Please use this identifier to cite or link to this item: http://localhost:80/handle/1956/12266
Title: Obligations of poor countries in ensuring global justice: The case of Uganda
subject: global justice;obligations;poor countries;Uganda;VDP::Humaniora: 000::Filosofiske fag: 160::Etikk: 164;VDP::Humanities: 000::Philosophy: 160::Ethics: 164
Publisher: Programme for Applied Ethics, Department of Philosophy and Religious Studies, Norwegian University of Science and Technology
Description: Obligations of global justice rest mainly on the global rich but also to a lesser extent on the global poor. The governments of poor countries are obliged to fulfill requirements of non-aggression, good governance and decency, along with all other requirements which facilitate the achievement of global justice. So far, obligations of poor countries seem to be taken as given yet the behavior of governments in poor countries and occurrences therein attest to the contrary;this suggests a need to mainstream these obligations in discussions about global justice. If poor countries do not live up to these requirements obstacles arise to the realization of global justice; and they act unjustly in relation to citizens of rich countries which provide them with aid. Uganda is taken as a case in point.
publishedVersion
Journal Article
URI: http://localhost:80/handle/1956/12266
More Information: Etikk i praksis 2014, 8(2):82-96
http://hdl.handle.net/1956/12266
1215571
Appears in Collections:Faculty of Humanities

Files in This Item:
Click on the URI links for accessing contents.
Title: Obligations of poor countries in ensuring global justice: The case of Uganda
subject: global justice;obligations;poor countries;Uganda;VDP::Humaniora: 000::Filosofiske fag: 160::Etikk: 164;VDP::Humanities: 000::Philosophy: 160::Ethics: 164
Publisher: Programme for Applied Ethics, Department of Philosophy and Religious Studies, Norwegian University of Science and Technology
Description: Obligations of global justice rest mainly on the global rich but also to a lesser extent on the global poor. The governments of poor countries are obliged to fulfill requirements of non-aggression, good governance and decency, along with all other requirements which facilitate the achievement of global justice. So far, obligations of poor countries seem to be taken as given yet the behavior of governments in poor countries and occurrences therein attest to the contrary;this suggests a need to mainstream these obligations in discussions about global justice. If poor countries do not live up to these requirements obstacles arise to the realization of global justice; and they act unjustly in relation to citizens of rich countries which provide them with aid. Uganda is taken as a case in point.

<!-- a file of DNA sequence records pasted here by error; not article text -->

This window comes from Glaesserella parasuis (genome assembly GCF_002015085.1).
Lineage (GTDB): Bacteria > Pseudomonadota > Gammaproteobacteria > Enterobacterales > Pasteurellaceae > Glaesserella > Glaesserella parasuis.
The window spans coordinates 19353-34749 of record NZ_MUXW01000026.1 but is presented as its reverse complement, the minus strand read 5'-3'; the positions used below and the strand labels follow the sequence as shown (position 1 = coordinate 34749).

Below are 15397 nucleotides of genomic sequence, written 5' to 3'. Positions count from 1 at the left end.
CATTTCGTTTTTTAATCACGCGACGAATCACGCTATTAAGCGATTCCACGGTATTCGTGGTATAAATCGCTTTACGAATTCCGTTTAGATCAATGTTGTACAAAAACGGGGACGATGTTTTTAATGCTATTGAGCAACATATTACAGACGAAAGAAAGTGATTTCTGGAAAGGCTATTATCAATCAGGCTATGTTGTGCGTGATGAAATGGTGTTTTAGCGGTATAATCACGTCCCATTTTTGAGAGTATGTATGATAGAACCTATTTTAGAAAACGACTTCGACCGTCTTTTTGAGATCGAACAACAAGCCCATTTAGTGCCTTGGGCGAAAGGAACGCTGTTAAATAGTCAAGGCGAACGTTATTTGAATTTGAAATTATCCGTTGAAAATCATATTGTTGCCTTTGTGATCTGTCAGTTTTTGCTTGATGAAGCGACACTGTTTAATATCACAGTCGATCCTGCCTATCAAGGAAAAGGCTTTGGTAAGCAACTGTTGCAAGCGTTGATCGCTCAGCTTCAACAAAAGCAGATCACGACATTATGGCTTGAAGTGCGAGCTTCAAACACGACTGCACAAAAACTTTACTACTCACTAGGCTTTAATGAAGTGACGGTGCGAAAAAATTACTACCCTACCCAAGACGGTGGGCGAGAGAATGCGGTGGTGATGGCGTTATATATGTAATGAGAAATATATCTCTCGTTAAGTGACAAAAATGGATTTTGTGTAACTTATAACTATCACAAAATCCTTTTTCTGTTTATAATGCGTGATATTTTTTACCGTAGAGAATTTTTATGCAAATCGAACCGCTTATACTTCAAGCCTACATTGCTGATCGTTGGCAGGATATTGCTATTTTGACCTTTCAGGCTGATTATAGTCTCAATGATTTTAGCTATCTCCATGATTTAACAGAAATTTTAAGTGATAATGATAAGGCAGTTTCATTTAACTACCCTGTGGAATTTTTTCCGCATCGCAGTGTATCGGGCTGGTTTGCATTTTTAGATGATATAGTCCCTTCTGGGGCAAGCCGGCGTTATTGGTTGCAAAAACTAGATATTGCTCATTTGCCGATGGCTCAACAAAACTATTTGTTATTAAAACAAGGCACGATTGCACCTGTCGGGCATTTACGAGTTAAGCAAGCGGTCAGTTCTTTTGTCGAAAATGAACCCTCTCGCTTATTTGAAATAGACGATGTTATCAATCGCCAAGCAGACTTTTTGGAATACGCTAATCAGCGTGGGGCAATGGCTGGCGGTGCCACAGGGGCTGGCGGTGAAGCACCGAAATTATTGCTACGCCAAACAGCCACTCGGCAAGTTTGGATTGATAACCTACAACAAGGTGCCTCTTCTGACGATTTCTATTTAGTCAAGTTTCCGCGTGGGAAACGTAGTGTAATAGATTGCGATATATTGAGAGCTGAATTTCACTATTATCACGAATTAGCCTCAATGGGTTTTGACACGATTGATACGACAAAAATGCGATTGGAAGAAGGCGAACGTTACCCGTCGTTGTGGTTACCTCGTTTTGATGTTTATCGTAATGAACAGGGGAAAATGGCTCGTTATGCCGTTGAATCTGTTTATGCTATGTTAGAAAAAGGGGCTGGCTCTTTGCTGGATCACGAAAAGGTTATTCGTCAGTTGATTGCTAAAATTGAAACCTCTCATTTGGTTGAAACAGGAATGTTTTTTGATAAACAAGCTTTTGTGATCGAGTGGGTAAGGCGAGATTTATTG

publishedVersion
Journal Article
URI: http://localhost:80/handle/1956/12266
More Information: Etikk i praksis 2014, 8(2):82-96
http://hdl.handle.net/1956/12266
1215571
Appears in Collections:Faculty of Humanities

Files in This Item:
Click on the URI links for accessing contents.
Title: Obligations of poor countries in ensuring global justice: The case of Uganda
subject: global justice;obligations;poor countries;Uganda;VDP::Humaniora: 000::Filosofiske fag: 160::Etikk: 164;VDP::Humanities: 000::Philosophy: 160::Ethics: 164
Publisher: Programme for Applied Ethics, Department of Philosophy and Religious Studies, Norwegian University of Science and Technology
Description: Obligations of global justice rest mainly on the global rich but also to a lesser extent on the global poor. The governments of poor countries are obliged to fulfill requirements of non-aggression, good governance and decency, along with all other requirements which facilitate the achievement of global justice. So far, obligations of poor countries seem to be taken as given yet the behavior of governments in poor countries and occurrences therein attest to the contrary;this suggests a need to mainstream these obligations in discussions about global justice. If poor countries do not live up to these requirements obstacles arise to the realization of global justice; and they act unjustly in relation to citizens of rich countries which provide them with aid. Uganda is taken as a case in point.
publishedVersion
Journal Article
URI: http://localhost:80/handle/1956/12266
More Information: Etikk i praksis 2014, 8(2):82-96
http://hdl.handle.net/1956/12266
1215571
Appears in Collections:Faculty of Humanities

Files in This Item:
Click on the URI links for accessing contents.